During President Ma Ying-jeou’s (馬英九) time in office, he has pushed ahead with what he has called a diplomatic truce with China. This means that Ma kowtows to China in every way possible, and that interviews with foreign media no longer serve as a platform for defending Taiwan’s rights and interests as they used to under the former administration.
However, this is the way Ma likes it. When he has nothing to say, he makes up something ambiguous and the whole affair ends up with “corrections” and “clarifications.”
His recent interview with The Associated Press (AP) was no exception. The more he spoke, the more pro-Chinese he sounded, and he showed that internationally he fears China, while at home he fears the voters. These two fears have one thing in common — fear of not being re-elected. This kowtowing and deception was at the center of his demand that AP “correct” its report about the interview.
Ma was most concerned with correcting his remarks about China implementing democracy and respecting human rights as a conditional basis for any form of political unification. The AP reporter was worried that he may have misunderstood and therefore asked follow-up questions to clarify Ma’s stance. Ma, however, did not clarify things on the spot, but instead demanded a correction later on because he was afraid that what he said might have offended China.
The second correction that Ma, who seemingly supports the idea of “eventual unification” with China, wanted was to emphasize that there was no timetable according to which he would start political talks with China if re-elected. The AP reporter asked follow-up questions on this with the caveat “if my understanding is correct” to confirm Ma’s answers, but Ma failed to “correct” anything, saying instead that it would depend on how fast relations with China develop and whether economic issues could be satisfactorily resolved.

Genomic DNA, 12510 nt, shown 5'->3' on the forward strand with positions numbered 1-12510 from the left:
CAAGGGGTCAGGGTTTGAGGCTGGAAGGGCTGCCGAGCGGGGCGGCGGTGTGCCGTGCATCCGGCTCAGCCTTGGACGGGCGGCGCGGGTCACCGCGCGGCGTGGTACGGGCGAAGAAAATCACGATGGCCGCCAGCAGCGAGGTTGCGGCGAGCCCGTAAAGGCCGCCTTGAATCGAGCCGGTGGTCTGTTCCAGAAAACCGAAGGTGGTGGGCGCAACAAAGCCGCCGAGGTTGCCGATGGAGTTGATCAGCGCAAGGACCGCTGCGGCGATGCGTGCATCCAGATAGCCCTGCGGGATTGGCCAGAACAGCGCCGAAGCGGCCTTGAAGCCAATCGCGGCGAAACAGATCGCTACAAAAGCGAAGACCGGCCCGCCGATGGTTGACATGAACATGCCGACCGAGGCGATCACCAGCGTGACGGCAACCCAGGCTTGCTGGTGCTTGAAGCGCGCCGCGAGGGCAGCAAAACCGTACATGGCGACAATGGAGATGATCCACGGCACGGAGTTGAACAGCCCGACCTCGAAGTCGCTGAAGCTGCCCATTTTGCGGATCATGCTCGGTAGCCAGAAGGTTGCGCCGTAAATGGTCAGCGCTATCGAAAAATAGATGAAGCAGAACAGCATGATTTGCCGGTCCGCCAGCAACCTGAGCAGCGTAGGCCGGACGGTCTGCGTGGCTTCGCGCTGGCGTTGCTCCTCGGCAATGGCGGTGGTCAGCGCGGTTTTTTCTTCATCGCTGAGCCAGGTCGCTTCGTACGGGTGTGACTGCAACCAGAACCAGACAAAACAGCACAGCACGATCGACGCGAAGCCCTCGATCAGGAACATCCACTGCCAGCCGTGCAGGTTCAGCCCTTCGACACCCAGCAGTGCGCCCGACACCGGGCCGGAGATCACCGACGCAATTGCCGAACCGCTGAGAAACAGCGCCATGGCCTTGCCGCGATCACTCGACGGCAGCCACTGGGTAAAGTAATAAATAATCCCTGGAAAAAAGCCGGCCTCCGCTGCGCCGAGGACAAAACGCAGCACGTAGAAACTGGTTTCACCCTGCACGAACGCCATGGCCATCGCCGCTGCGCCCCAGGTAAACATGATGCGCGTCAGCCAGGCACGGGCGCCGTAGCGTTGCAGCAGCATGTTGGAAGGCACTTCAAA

In other words, Ma said that economic issues should be resolved before discussing political issues, and did not reject the possibility that he would initiate political talks with China if he won a second term. He only said it would depend on the progress of economic talks — a reasonable interpretation is, of course, that once economic talks were completed, they would be followed by political talks. That kind of statement would scare off voters and so he had to lie to cover up his intent.
The statement about not having a timetable for political talks was exposed as a lie by China’s Taiwan Affairs Office Director Wang Yi (王毅) when he said economic talks have already included discussion about political issues. This makes it clear that Beijing directs the talks and Ma is unable to resist. He will have to forget his preconditions of democracy and human rights for talks as his stance is even weaker than the 1991 Guidelines for National Unification.
Three days before the US and China established diplomatic relations, they were still saying that there was no timetable for doing so, which of course was an obvious lie. The same is true of Ma’s comments. Taiwanese voters may have been cheated once, but having seen Ma break his promises, they will not be cheated a second time.
James Wang is a -commentator on the media.
TRANSLATED BY DREW CAMERON
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